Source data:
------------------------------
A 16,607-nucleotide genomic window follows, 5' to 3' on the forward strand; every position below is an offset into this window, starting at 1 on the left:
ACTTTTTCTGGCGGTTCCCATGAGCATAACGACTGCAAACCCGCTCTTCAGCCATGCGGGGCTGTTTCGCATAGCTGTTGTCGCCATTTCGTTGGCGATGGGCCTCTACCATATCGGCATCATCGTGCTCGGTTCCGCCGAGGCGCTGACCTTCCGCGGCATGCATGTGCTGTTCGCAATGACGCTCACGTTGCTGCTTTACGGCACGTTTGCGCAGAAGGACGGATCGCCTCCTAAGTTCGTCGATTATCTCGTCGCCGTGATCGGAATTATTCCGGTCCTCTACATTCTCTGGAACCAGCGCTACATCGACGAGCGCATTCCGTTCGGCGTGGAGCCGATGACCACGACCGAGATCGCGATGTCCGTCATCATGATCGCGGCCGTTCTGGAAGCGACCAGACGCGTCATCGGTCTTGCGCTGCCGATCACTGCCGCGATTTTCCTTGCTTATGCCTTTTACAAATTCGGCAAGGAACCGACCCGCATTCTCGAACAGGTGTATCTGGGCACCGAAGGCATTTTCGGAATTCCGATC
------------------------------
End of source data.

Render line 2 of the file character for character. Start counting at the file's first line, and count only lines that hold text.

ACTTTTTCTGGCGGTTCCCATGAGCATAACGACTGCAAACCCGCTCTTCAGCCATGCGGGGCTGTTTCGCATAGCTGTTGTCGCCATTTCGTTGGCGATGGGCCTCTACCATATCGGCATCATCGTGCTCGGTTCCGCCGAGGCGCTGACCTTCCGCGGCATGCATGTGCTGTTCGCAATGACGCTCACGTTGCTGCTTTACGGCACGTTTGCGCAGAAGGACGGATCGCCTCCTAAGTTCGTCGATTATCTCGTCGCCGTGATCGGAATTATTCCGGTCCTCTACATTCTCTGGAACCAGCGCTACATCGACGAGCGCATTCCGTTCGGCGTGGAGCCGATGACCACGACCGAGATCGCGATGTCCGTCATCATGATCGCGGCCGTTCTGGAAGCGACCAGACGCGTCATCGGTCTTGCGCTGCCGATCACTGCCGCGATTTTCCTTGCTTATGCCTTTTACAAATTCGGCAAGGAACCGACCCGCATTCTCGAACAGGTGTATCTGGGCACCGAAGGCATTTTCGGAATTCCGATC